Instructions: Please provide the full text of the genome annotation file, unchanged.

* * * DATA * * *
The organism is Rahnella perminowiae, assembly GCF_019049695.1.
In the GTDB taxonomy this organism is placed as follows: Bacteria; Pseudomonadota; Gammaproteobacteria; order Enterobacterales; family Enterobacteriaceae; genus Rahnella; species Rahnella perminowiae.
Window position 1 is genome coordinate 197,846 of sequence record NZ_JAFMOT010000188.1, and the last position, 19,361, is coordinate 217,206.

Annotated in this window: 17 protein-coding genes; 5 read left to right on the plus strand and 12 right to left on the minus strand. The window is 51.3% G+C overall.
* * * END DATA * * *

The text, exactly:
The organism is Rahnella perminowiae, assembly GCF_019049695.1.
In the GTDB taxonomy this organism is placed as follows: Bacteria; Pseudomonadota; Gammaproteobacteria; order Enterobacterales; family Enterobacteriaceae; genus Rahnella; species Rahnella perminowiae.
Window position 1 is genome coordinate 197,846 of sequence record NZ_JAFMOT010000188.1, and the last position, 19,361, is coordinate 217,206.

Annotated in this window: 17 protein-coding genes; 5 read left to right on the plus strand and 12 right to left on the minus strand. The window is 51.3% G+C overall.